International Crane Foundation


Zambezi River

The endangered Wattled Crane depends on the waters of the Zambezi River.

Why We Care

Zambezi River locator mapThe Zambezi River is the lifeline of southern Africa, sustaining millions of people and one of the most productive and biologically diverse river-floodplain systems in Africa – and home to most of the world’s Wattled Cranes. Over the millennia, the valley floodplains were nourished by the annual spread of Zambezi floodwaters. Over the past 40 years, however, the communities and ecosystems of the lower Zambezi have been severely affected by the management of large upstream dams.


What We Do

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For more than 15 years, ICF has been leading international efforts to rehabilitate the Zambezi River system. We are engaged in the Zambezi River Environmental Flows Partnership with World Wildlife Fund and other colleagues in Africa to manage the quantity, quality, and timing of river flows for people and wildlife in balance with hydropower and other needs.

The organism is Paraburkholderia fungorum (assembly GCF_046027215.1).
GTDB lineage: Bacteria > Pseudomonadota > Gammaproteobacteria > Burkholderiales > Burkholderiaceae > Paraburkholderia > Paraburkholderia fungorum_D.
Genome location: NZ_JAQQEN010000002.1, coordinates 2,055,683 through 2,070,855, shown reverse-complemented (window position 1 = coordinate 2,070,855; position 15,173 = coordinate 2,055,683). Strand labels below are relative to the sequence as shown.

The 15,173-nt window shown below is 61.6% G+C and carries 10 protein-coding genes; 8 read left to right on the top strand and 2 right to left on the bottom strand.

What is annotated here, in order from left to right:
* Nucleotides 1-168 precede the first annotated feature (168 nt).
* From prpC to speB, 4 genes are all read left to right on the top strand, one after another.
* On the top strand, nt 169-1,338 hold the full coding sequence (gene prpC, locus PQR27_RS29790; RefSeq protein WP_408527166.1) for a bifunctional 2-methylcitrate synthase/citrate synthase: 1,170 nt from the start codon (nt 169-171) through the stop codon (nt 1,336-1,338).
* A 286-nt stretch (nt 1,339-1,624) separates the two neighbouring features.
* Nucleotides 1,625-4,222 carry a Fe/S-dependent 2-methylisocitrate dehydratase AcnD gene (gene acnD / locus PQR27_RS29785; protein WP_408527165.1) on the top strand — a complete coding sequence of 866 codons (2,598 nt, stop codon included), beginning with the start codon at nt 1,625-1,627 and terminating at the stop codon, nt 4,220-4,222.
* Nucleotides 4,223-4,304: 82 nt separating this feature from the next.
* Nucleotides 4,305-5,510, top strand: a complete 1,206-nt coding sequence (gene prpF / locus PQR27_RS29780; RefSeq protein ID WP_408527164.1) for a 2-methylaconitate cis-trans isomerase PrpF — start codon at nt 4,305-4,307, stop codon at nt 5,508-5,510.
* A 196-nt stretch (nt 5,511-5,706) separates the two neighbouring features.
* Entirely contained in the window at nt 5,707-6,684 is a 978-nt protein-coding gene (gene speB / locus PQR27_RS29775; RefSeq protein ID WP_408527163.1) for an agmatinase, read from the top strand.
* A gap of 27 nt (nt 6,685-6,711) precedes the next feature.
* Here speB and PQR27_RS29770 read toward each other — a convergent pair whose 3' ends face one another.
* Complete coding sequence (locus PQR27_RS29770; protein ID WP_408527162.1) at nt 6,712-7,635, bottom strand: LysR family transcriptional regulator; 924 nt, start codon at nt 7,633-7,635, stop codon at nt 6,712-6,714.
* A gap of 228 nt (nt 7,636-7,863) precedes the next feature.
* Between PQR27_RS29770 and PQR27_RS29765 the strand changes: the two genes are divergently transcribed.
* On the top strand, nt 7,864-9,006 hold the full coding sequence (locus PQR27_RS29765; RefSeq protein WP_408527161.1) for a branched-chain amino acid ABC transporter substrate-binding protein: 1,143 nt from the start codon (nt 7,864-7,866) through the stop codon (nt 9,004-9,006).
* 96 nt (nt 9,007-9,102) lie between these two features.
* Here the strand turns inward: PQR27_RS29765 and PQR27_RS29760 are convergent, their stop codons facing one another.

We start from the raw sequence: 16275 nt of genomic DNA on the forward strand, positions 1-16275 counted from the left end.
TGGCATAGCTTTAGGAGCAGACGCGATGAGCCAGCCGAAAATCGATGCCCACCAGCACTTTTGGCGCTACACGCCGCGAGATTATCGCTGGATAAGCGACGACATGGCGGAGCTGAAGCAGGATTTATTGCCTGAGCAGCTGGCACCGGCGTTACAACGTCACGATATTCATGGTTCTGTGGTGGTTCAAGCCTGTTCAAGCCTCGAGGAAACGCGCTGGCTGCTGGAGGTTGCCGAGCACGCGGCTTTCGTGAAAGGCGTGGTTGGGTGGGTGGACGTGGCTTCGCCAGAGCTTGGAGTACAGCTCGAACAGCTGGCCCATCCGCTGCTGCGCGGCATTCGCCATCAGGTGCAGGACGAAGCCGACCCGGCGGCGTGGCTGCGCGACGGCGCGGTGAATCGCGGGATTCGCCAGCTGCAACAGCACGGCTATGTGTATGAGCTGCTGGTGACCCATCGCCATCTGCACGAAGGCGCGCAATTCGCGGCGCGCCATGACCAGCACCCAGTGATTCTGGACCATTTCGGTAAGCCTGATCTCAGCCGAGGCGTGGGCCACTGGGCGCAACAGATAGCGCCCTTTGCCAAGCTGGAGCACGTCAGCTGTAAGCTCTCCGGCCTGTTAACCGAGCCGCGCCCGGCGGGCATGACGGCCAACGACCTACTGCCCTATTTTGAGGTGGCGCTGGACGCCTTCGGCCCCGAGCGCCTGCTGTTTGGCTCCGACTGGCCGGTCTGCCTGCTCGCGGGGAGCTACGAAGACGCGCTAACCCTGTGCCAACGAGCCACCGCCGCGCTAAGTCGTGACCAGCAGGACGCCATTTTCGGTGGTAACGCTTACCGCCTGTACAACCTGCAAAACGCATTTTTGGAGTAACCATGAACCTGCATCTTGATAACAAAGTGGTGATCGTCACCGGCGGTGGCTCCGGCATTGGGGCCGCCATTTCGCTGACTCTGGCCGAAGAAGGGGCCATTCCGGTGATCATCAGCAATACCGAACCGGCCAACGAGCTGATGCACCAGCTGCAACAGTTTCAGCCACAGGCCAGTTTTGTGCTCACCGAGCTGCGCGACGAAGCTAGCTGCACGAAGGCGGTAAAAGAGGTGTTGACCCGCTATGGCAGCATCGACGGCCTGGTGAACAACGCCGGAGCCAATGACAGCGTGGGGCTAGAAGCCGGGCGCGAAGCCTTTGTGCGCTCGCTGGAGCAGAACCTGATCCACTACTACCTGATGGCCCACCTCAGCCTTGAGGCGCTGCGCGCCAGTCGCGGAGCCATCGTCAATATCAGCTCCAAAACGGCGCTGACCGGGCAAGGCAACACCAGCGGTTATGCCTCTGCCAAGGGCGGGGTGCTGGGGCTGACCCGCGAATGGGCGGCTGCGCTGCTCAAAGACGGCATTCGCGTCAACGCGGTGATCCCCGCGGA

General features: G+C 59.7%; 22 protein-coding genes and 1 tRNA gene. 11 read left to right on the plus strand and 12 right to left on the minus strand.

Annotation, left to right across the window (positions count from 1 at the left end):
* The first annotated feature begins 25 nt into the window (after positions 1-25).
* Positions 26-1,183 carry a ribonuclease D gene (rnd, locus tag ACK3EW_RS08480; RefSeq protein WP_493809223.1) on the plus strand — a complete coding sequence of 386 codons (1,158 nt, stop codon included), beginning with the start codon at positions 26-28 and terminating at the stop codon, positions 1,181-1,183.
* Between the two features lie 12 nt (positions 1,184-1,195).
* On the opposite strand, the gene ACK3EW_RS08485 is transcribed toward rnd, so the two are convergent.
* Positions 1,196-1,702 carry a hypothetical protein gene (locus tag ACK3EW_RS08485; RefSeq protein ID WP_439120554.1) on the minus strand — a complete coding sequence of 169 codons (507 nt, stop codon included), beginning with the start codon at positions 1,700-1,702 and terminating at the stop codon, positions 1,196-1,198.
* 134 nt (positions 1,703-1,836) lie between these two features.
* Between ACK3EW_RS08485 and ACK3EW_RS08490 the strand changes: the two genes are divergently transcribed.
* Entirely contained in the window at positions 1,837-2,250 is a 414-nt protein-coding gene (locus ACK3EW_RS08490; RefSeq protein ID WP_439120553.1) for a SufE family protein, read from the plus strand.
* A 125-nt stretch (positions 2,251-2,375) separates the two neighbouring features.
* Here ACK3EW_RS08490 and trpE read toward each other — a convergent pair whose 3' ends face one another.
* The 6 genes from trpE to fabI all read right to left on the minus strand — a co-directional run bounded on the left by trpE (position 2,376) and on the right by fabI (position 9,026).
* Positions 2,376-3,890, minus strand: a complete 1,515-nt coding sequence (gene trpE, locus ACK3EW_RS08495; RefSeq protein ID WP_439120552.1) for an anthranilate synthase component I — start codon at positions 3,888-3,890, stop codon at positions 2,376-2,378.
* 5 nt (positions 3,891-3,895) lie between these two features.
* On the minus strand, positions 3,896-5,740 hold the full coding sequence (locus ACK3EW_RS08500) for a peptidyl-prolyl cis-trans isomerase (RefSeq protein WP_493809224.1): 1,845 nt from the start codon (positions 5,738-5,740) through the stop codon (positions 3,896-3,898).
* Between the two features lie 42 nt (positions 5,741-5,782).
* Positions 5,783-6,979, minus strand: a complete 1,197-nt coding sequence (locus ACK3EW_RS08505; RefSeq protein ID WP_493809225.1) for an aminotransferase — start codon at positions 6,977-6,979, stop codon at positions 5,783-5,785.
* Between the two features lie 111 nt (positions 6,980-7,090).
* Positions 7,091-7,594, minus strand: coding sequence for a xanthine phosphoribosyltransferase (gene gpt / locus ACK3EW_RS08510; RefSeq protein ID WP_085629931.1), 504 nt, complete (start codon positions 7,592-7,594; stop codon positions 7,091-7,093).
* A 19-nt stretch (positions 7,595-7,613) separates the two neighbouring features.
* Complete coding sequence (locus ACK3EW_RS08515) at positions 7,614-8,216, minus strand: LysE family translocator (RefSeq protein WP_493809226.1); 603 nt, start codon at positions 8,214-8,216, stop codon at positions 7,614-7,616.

A Risky Climate for Southern Africa HydroDownload the report, A Risky Climate for Southern Africa Hydro: Assessing Hydrological Risks and Consequences for Zambezi River Basin Dams, by ICF President Dr. Rich Beilfuss and International Rivers.






Can dams and cranes co-exist? This is a central question to ICF’s work along the Zambezi River, where both human communities and cranes depend on the mighty river’s annual flood cycles.

ICF’s research in the Zambezi River basin began with studies of the long-term changes in the annual timing, magnitude, and duration of Zambezi water flows caused by dams, such as the Cahora Bassa pictured below, and how these changes were adversely affecting Endangered Wattled Cranes.

Read the Story 


Cahora Bassa Dam

People depend on the ZambeziLocal villagers rely on the waters of the Zambezi River for daily needs – changes in the hydrology of the river affect their lives as well as the lives of wildlife.